Miami board approves 5 major mixed-use, multifamily projects

Projects would add 1,926 apartments between downtown Miami and Wynwood

From top left, clockwise: Wynwood 28, the Allapattah apartment building, Miami Riverside Center, and the Target-anchored mixed-use project in Miami’s Overtown
From top left, clockwise: Wynwood 28, the Allapattah apartment building, Miami Riverside Center, and the Target-anchored mixed-use project in Miami’s Overtown

The Miami Urban Development Review Board approved a slate of mixed-use and multifamily projects that could add nearly 2,000 new apartments and more than 700,000 square feet of office and retail space between the Miami River in downtown Miami and North Miami Avenue in Wynwood.

One development, Block 55, initially faced derailment, however, when the first board vote ended in a tie. But it was later approved. A partnership between The Swerdlow Group and Terra is proposing the mixed-use project featuring 402 market-rate apartments, 154 affordable senior housing units and roughly 350,000 square feet of Class A retail space anchored by a Target. The Swerdlow Group won a request for proposals from the city’s Southeast Overtown/Park West Community Redevelopment Agency for the property at 249 Northwest Sixth Street.

Block 55 also calls for a public promenade along Northwest Seventh Street with retail, restaurants and a city of Miami NET office which drew criticism from board chairman Willy Bermello. He proposed the developer enhance the pedestrian experience of the promenade by creating grand entrances. Board member Jesus Permuy didn’t like the massing on the upper floors of the 240-foot-tall building. When the board voted on a motion for denial, it resulted in a tie.

An assistant city attorney informed board members that a tie vote meant Block 55’s application would have to be continued to the next meeting. Jeffrey Bercow, an attorney for Block 55, said any delay in approving the project would result in killing it. Bercow and another developer representative said a non-approval meant their client could not close the deal with the CRA.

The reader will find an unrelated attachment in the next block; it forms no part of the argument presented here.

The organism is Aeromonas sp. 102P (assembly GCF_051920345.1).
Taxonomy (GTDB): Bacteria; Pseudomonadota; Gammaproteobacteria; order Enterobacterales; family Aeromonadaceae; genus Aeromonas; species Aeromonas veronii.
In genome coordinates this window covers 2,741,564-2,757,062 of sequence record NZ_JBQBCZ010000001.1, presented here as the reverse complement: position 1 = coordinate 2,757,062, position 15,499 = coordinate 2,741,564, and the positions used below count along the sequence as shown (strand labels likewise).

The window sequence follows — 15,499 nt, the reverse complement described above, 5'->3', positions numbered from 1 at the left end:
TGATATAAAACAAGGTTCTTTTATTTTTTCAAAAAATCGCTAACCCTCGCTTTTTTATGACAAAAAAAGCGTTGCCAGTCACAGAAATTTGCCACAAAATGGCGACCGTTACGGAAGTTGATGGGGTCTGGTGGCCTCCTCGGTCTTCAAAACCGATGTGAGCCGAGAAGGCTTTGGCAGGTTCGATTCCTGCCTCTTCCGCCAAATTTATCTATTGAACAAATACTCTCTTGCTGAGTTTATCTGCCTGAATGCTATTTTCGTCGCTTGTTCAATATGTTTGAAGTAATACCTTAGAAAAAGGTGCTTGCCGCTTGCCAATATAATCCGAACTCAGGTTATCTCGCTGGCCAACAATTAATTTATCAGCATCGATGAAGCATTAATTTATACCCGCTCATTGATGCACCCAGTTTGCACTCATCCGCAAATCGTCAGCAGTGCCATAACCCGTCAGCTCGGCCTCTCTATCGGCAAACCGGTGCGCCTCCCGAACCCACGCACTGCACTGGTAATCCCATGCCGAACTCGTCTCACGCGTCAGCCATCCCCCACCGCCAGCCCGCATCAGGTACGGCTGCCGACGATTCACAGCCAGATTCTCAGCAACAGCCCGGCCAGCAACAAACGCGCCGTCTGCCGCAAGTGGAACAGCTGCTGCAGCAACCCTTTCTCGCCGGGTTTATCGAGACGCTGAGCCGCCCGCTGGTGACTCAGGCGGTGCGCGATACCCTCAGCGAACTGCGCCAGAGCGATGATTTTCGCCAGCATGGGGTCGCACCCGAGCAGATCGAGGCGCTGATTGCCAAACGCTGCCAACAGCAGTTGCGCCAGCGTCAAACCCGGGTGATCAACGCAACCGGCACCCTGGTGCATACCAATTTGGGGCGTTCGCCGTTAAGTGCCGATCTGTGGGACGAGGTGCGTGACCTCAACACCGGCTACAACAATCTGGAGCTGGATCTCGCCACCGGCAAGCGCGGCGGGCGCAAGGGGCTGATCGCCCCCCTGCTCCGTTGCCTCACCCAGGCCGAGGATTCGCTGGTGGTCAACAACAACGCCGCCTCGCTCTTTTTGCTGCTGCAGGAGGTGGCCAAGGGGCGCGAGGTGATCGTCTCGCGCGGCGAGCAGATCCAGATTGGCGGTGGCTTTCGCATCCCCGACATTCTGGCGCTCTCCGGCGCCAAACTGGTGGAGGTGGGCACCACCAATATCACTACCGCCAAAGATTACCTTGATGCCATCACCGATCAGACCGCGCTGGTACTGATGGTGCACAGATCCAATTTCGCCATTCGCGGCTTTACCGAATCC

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“We have a required closing date in March,” Bercow said. “If we have to come back to the UDRB that means we don’t get final resolution until 30 days beyond our closing deadline.”

The board ended up rescinding its denial vote and approving Block 55 with conditions that incorporated Bermello’s suggestion and the developer agreed to break up the massing of the upper floors with an architectural element.

The following projects were also approved:

  • Wynwood Haus. A 224-unit multifamily building with 5,200 square feet of retail at 1765 North Miami Avenue developed by TSG Group and Lineaire Group. The development site is located in an Opportunity Zone. The developers paid $5.9 million for the property last year.
  • Miami Worldcenter block E: A 52-story apartment tower with 560 units and 3,100 square feet of commercial space developed by Lalezarian Properties. The Long Island-based firm purchased the 2.5-acre site for $43 million last year from Miami Worldcenter developers Nitin Motwani and Art Falcone. It is located at Northwest Eighth Street between North Miami and Northeast First avenues.
  • Wynwood 28. A 230,131-square-foot mixed-project developed by Block Capital Group and Kushner Companies. Located at 127 Northwest 27th Street, Wynwood 28 would feature 15,797 square feet of commercial/retail space, 44,637 square feet of office space, 40 residential units, 232 parking spaces and 19 bicycle spots.
  • Allapattah apartment building. An eight-story, 116-unit residential building proposed by Pointe Companies. The 168,000-square-foot project would also include roughly 7,700 square feet of retail space, 3,220 square feet of office space, 129 parking spaces and bicycle parking. The site is located at 2323 Northwest 36th Street in Allapattah.
  • Riverside development. A 1.3 million-square-foot project divided into a 20-story office building and a 38-story residential tower proposed by The Adler Group. The development would rise at 444 and 460 Southwest Second Avenue, the current site of the city of Miami’s administrative complex. Adler’s Lancelot Miami River LLC has an agreement to develop and manage the property on city-owned land, which includes a new administrative headquarters. The residential portion will have 430 units.